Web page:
Mac Sound Basics: How to Control the Sound on Your Mac

Your Mac can recognize your voice, and play many different sounds. As everyone knows, Macs chirp at start-up, and grunt when the user hits a wrong key. They can offer congratulatory whistles when you save documents, and can play digital music files through programs such as iTunes. They can also record your performances. You can speak to your friends around the world using your Mac, and you can even talk directly to your computer!

Mac Sound Basics: Controlling the Sound on Your Mac

Volume

You can change the overall volume on your Mac by using the drop-down slider located on the menu bar, by the clock. If it is not there, you can open System Preferences from the Apple menu, choose Sound, and check the box at the bottom of the panel.

Note that most Mac keyboards include keys for quickly changing the volume and muting the sound altogether – three little speaker symbols can be found along the top of the keyboard..

Inputs and Outputs

Without special hardware, the common Mac deals with one incoming and outgoing sound source at a time (for example, a microphone or internal speakers). If you have more than one input or output, you need to specify which one you would like to use. You can do this in the Output and Input pane of the Sound section in System Preferences.

By default, one output is set up – Built-in-Out. This output covers your built-in speakers or headphone socket (the name will change depending on whether there is anything plugged in). Today, all Macs have an audio line-in port listed within the Input pane. This socket encompasses both optical digital audio and regular analogue audio sources, such as a radio or hi-fi, connected using a mini-jack cable.

Mac laptops and iMacs also have an integral microphone that can be selected within the input pane. If you have an older Mac, you may have no input sources listed.

If the user adds external audio devices, such as a USB mic or a full-on audio interface, he or she may need to open the Preferences panel and select the device for it to work..

Alerts and Effects

The Sound Preferences panel contains the settings for Sound Effects. You can choose a sound from the alerts sound list, and toggle whether you would like to hear sounds every time you copy or delete a file or folder.

Alerts can also be signaled visually instead of audibly. You can do this by using Universal access.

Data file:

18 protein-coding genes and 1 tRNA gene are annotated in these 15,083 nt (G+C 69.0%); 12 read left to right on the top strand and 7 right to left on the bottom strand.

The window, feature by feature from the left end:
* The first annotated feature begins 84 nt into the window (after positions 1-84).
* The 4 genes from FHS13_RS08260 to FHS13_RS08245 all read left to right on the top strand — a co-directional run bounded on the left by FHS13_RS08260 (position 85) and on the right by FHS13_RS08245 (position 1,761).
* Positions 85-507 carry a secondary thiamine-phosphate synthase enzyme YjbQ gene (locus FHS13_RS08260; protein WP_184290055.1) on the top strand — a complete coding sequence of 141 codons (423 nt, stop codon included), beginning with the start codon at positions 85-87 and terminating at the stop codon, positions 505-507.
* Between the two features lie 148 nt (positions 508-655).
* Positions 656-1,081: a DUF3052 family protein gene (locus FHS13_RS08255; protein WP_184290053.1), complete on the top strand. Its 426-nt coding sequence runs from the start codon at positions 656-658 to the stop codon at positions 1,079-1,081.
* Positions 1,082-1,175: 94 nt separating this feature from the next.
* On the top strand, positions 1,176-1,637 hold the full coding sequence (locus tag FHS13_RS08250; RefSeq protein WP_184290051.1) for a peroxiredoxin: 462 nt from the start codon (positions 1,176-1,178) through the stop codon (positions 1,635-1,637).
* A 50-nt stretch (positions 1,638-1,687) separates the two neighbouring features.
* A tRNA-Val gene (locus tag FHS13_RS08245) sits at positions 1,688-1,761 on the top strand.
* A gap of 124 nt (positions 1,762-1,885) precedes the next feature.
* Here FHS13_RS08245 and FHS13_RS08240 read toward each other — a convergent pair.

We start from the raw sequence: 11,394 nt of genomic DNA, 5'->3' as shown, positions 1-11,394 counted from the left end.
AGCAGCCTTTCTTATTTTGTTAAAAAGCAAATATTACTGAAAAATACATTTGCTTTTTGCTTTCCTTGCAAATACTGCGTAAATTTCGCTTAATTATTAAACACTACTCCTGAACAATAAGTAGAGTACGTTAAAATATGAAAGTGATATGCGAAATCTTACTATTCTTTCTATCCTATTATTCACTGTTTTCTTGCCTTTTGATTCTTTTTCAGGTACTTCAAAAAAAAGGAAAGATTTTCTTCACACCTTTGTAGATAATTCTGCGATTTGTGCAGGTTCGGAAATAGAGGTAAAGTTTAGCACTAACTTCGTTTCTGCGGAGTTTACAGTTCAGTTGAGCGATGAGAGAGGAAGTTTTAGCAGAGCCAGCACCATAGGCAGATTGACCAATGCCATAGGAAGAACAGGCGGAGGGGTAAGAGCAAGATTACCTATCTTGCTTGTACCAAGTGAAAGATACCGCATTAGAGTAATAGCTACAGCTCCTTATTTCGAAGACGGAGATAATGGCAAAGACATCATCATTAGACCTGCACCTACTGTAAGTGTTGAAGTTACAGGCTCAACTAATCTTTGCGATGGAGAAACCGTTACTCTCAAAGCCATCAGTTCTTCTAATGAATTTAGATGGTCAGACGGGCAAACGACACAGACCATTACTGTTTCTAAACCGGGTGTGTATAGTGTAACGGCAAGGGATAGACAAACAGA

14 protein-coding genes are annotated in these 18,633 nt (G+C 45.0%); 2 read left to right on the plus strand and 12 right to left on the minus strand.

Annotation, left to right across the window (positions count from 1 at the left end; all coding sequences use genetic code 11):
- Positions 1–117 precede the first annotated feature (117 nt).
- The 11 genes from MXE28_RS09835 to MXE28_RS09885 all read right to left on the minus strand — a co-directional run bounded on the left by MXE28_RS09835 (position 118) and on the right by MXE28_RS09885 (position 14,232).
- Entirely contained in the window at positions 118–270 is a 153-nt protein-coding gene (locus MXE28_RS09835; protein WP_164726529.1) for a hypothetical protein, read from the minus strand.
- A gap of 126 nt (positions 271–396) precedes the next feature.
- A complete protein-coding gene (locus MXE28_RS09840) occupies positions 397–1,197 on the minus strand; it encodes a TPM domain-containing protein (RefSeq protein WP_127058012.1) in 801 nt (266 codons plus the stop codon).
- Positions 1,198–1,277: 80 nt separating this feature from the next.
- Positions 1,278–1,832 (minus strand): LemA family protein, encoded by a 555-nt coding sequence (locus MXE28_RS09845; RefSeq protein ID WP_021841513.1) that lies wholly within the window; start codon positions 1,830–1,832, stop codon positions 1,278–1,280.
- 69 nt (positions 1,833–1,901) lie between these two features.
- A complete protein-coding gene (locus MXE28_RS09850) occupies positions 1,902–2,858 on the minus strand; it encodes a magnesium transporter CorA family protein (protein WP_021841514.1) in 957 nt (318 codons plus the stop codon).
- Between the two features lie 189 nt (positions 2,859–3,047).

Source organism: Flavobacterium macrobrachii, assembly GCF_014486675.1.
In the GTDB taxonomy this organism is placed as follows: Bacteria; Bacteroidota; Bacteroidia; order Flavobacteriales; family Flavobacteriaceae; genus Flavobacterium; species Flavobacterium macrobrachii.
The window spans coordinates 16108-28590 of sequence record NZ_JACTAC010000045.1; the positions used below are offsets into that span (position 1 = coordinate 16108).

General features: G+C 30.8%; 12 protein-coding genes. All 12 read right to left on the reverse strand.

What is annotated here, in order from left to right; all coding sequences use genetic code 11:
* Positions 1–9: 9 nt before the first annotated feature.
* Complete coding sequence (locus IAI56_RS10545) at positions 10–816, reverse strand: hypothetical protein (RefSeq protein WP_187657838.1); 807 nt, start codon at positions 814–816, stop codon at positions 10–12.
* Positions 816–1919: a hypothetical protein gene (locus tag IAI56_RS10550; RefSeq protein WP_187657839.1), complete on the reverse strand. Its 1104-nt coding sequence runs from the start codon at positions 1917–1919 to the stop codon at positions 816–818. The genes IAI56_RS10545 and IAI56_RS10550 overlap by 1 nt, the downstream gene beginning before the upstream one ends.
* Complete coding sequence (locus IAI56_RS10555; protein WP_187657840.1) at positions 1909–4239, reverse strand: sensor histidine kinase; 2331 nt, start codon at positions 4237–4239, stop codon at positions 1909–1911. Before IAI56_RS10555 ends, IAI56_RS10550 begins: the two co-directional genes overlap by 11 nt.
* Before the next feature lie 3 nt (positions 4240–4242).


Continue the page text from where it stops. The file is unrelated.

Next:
If you have more than one sound output set up, you can have your system alerts and sound effects play through one, and everything else through the other. You will find this option under the Sound Effects tab in System Preferences – Sound.

Speech

Mac Speech Recognition

Computers are capable of interpreting human speech with a degree of reliability. In OS X, you can give commands in certain applications, hide the Dock, switch between programs, open contacts in Address Book, and more. To do so, open the Speech Recognition tab and click the Calibrate… button to teach your Mac to recognize your accent and pronunciations. Next, turn Speakable Items on to reveal a floating speech tool, and decide how you would like to tell the Mac that you are about to issue a command. Either define a listening key, which is Escape by default, or have your machine permanently listen for a spoken keyword, “computer” by default. Finally, look under the Commands tab to get a feel for the different commands that your Mac will recognize, and then start speaking.

Mac to an Speech

You can also have your Mac speak to you. It can read out alerts, texts, and more. This feature is useful if you have difficulty reading small font on your screen. Press System Preferences – Speech – Text to Speech and choose a voice. You will need to set a key combination to tell the computer when to start speaking. Be sure to pick something that is unlikely to clash with a key combination in another program.

Note: For more speech access features, you can look under Universal Access.

Some Useful Tips for Controlling the Sound

  • If you use a dial-up modem, and want to silence the noise the modem makes when it connects to the Internet, you can turn off the modem sound within System Preferences – Network – Modem.
  • To mute the feedback sound, hold down the Shift key if you are using your keyboard to change the volume. To turn off these sounds completely, uncheck the Play feedback when volume is changed box under the Sound Effects pane of the Sound section of System Preferences.
  • If you intend to work while listening to music through headphones, you may want to turn the volume of alerts down, as they can be very loud and interrupt your music.
  • If you want your Mac to access even more sounds for your Mac, there are many apps available for this purpose.

Links

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  • If you are having problems with sound on your Mac, the following Website (trusted source) provides useful information: support.apple.com/en-ca/HT203186

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